The Master Manager has been voted the most influential person in the East Midlands. Cloughie beat the likes of Sir Isaac Newton and Margaret Thatcher to top the poll conducted by the East Midlands Development Agency. Both Sir Isaac and Lady Thatcher were born in Grantham. But as we all know, Middlesbrough-born Cloughie was a football genius in both Nottingham and Derby. We'll never forget you, Brian.


To mark the publication of some superb books in memory of Brian Clough, we have now launched two new competitions in which we're offering several copies as prizes. We have two copies of the commemorative edition of Walking on Water to give away as well as a copy of The Life of Brian (see below).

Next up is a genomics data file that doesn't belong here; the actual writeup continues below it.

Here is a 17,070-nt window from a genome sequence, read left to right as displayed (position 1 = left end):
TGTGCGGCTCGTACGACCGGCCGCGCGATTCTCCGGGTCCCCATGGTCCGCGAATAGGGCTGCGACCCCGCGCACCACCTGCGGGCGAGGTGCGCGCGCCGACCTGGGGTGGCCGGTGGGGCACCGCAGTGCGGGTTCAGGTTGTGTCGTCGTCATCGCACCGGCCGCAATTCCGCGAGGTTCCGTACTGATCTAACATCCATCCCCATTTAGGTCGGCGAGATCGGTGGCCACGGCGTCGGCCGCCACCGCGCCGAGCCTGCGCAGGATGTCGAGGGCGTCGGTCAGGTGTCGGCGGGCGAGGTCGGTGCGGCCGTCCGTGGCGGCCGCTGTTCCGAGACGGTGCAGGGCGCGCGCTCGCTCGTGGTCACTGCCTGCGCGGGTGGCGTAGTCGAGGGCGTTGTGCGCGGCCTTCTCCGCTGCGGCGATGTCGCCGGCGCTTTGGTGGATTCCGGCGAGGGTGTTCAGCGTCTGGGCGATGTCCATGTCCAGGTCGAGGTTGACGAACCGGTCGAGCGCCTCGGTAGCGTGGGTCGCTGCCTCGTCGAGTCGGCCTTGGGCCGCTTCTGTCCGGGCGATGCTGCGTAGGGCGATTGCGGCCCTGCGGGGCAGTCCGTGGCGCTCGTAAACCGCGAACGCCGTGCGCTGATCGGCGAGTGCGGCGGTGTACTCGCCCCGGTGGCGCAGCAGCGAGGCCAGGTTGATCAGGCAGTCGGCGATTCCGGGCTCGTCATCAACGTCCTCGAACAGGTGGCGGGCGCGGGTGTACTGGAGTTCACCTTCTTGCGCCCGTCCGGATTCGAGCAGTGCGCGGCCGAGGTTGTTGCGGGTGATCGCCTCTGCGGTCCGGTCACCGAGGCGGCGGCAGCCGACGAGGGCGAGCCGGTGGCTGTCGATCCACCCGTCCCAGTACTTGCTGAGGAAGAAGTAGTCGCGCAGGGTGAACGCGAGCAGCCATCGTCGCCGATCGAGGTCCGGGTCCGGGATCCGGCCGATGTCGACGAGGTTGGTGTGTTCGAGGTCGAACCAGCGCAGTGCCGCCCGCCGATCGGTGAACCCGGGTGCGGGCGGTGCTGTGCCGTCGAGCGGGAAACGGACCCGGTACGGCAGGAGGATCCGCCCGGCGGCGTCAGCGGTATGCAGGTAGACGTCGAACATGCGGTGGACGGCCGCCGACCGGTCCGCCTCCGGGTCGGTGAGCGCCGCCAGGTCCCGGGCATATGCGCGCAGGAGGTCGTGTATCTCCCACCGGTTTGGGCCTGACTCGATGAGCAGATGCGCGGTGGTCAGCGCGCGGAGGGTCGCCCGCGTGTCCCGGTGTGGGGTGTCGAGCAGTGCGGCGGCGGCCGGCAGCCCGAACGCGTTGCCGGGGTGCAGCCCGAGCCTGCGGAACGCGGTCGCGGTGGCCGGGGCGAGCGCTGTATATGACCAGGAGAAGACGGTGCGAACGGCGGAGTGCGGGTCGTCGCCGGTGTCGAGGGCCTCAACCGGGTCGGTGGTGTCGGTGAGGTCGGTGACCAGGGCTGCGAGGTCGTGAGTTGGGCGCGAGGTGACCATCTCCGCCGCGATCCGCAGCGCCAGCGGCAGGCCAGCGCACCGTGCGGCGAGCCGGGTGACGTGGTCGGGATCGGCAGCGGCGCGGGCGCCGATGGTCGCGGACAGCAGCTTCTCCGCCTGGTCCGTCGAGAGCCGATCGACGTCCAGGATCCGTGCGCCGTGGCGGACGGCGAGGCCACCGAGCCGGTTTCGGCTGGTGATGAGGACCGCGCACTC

New Books

A special edition of Cloughie's book Walking on Water has been published in memory of the Master Manager. It includes two new chapters written shortly before he died. Martin O'Neill has written the foreward.

The book also includes tributes from well-known names and lists a few of Cloughie's famous quotes, as featured on this website. John Sadler, who wrote the book with Brian, has added his own personal memories too. It costs 18.99. You can read a review HERE and order direct from the publishers Headline. We also offered two copies as prizes in a competition.

Another book has also been published in memory of the Great Man. 'The Life of Brian' features tributes and quotes from friends, players, colleagues and fans, including the editor of this website.

The foreward of the book has been written by Dave Mackay. It costs 9.99, with 50p from each sale going to the Brian Clough Memorial Fund. You can read a review HERE. To read further extracts and order a copy, visit footballworld. We also offered a signed copy in a competition.